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Automakers knew earlier of Takata air bag issues: court documents

Reuters  |  WASHINGTON 

By David Shepardson

(Reuters) - Co , , Fiat Automobiles NV and knew of problems with air bag inflators and should have moved faster to recall vehicles, according to company documents cited on Wednesday by owners suing the automakers.

Amended class-action complaints filed in in say the four automakers knowingly misrepresented their as safe. The lawsuits, which claim economic losses, cite internal company documents that suggest the automakers knew of issues earlier than previously known - and well before issuing recalls.

"These auto manufacturers were well aware of the public safety risks posed by Takata's airbags long ago, and still waited years to disclose them to the public and take action," said Peter Prieto, a for the owners.

At least 22 deaths and hundreds of injuries worldwide are linked to the inflators that can explode with excessive force, unleashing inside cars and trucks. The defect led to file for bankruptcy protection in June.

GM said there were no ruptures of GM inflators at issue. "The lawsuit is baseless and without merit and misstates a host of material facts. We intend to defend it vigorously," he said.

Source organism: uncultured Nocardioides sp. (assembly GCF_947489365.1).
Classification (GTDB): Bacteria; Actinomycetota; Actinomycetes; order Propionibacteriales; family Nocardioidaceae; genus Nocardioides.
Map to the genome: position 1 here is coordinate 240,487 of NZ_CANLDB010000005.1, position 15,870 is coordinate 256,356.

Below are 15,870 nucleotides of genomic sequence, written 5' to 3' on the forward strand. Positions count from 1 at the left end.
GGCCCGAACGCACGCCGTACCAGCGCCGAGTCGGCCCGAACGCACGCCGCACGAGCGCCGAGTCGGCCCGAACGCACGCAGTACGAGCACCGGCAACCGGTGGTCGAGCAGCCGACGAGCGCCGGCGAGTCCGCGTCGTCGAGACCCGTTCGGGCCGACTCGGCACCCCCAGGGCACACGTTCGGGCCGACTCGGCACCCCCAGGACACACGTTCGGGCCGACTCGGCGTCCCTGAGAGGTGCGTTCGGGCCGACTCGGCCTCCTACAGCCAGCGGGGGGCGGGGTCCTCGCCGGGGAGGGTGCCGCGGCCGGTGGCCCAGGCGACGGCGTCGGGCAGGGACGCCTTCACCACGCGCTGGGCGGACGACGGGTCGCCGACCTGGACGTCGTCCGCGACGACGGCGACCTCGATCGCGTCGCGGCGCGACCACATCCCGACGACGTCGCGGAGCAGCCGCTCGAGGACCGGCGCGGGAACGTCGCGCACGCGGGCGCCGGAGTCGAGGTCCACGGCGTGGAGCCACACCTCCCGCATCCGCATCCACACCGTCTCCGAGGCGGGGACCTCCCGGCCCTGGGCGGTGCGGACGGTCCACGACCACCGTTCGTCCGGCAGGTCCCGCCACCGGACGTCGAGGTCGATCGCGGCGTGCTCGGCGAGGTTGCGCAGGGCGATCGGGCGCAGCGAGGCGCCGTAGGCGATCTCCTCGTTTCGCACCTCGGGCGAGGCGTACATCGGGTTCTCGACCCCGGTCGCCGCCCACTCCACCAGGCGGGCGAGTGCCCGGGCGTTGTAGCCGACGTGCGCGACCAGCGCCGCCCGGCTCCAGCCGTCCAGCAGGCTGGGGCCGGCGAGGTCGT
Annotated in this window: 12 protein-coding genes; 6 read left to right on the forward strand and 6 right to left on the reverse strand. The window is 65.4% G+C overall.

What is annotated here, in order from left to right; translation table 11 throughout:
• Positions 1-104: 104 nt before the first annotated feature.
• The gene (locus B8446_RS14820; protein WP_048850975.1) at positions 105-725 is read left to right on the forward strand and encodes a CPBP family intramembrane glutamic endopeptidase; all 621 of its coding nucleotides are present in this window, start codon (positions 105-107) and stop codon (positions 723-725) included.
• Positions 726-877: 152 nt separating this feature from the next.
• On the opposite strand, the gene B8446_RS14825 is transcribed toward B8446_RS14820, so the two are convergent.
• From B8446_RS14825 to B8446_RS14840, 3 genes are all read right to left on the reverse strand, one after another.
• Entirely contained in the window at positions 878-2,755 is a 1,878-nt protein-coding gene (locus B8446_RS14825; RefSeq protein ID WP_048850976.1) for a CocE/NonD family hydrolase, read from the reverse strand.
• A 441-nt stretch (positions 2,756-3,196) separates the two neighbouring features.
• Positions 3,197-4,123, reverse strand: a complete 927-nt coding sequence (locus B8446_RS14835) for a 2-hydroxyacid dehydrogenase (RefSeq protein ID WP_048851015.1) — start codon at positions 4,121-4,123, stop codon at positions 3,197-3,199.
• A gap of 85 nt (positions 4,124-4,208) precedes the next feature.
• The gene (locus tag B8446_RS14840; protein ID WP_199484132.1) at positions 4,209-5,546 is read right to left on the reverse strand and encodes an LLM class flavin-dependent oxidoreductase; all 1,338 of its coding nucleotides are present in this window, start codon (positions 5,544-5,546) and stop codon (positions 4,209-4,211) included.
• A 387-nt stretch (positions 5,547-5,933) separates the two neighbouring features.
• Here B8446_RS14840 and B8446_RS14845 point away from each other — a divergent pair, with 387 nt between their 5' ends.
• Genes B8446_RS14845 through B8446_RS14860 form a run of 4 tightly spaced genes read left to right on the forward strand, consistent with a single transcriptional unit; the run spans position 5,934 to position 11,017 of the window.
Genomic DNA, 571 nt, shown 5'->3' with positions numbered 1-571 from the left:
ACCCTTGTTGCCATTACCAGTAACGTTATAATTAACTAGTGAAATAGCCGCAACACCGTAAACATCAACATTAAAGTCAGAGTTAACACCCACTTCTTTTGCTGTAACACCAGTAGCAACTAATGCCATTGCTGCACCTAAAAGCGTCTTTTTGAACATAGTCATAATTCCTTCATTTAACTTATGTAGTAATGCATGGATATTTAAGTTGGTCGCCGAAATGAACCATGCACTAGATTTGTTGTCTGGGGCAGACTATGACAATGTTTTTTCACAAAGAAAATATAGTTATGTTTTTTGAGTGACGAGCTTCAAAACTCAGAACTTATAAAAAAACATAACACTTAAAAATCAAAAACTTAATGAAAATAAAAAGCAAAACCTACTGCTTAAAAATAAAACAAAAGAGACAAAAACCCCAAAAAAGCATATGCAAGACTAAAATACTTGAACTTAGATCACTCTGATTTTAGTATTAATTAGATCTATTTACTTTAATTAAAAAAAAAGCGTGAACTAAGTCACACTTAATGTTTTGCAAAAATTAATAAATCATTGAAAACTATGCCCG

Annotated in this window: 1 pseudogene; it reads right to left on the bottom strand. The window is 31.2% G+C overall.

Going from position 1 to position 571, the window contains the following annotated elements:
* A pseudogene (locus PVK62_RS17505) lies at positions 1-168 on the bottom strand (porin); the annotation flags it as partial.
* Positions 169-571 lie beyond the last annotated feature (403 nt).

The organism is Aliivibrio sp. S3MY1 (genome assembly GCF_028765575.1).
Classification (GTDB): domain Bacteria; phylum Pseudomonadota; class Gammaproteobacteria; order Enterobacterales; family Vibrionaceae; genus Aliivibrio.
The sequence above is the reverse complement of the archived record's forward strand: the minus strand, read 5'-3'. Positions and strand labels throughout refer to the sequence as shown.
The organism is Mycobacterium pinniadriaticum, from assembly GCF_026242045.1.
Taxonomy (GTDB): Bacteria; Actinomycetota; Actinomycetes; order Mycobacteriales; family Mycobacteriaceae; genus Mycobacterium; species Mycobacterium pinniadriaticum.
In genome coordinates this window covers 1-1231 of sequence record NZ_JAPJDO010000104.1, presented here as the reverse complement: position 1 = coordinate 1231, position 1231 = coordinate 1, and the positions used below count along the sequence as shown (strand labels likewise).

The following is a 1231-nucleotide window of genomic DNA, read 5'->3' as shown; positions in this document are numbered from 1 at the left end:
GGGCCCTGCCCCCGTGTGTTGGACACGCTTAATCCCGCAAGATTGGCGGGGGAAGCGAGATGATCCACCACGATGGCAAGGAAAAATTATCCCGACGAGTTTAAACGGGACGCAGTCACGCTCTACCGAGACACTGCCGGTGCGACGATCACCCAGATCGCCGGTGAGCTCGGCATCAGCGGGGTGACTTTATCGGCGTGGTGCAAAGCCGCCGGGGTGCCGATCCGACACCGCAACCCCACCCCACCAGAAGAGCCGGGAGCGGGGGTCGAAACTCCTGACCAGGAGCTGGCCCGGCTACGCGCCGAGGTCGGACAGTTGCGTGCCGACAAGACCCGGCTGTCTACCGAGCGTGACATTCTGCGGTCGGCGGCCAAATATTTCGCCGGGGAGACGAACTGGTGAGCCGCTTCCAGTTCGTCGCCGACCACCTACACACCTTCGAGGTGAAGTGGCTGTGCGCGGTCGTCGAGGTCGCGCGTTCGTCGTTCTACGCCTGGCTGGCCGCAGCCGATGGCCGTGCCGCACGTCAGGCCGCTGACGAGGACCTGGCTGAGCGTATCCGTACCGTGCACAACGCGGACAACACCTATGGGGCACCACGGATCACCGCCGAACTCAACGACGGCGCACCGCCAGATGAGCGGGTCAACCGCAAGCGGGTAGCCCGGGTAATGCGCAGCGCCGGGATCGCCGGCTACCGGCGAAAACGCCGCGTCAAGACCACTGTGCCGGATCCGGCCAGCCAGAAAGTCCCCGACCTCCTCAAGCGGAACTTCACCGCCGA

Fiat and Volkswagen declined to comment. Daimler said in a statement it regarded "the accusations as unfounded."

said in June it had recalled, or expected to recall, inflators in about 125 million worldwide by 2019, including more than 60 million in the in built by 19 automakers.

Other automakers have settled economic loss cases that are part of the same legal battle in Florida, worth more than $1.2 billion in total. In September, <7267.T> agreed to a $605 million settlement.

A in previously approved settlements with Motor Corp <7203.T>, <7270.T>, , <7201.T> and <7261.T> totalling $650 million. A similar suit against is pending.

The settlements covered several forms of economic damages linked to the inflators, including claims that were inaccurately represented to be safe, and that buyers had overpaid for cars with defective or substandard air

All but two of the 22 deaths occurred in Honda The remaining two deaths occurred in 2006 Ford pickup trucks.

In 2017, pleaded guilty to criminal wrongdoing and paid nearly $1 billion to resolve a U.S. federal investigation into its inflators.

A U.S. Senate panel will hold a hearing next Tuesday on the recalls.

(Reporting by David Shepardson; Editing by Peter Cooney)

(Only the headline and picture of this report may have been reworked by the Business Standard staff; the rest of the content is auto-generated from a syndicated feed.)

First Published: Thu, March 15 2018. 04:25 IST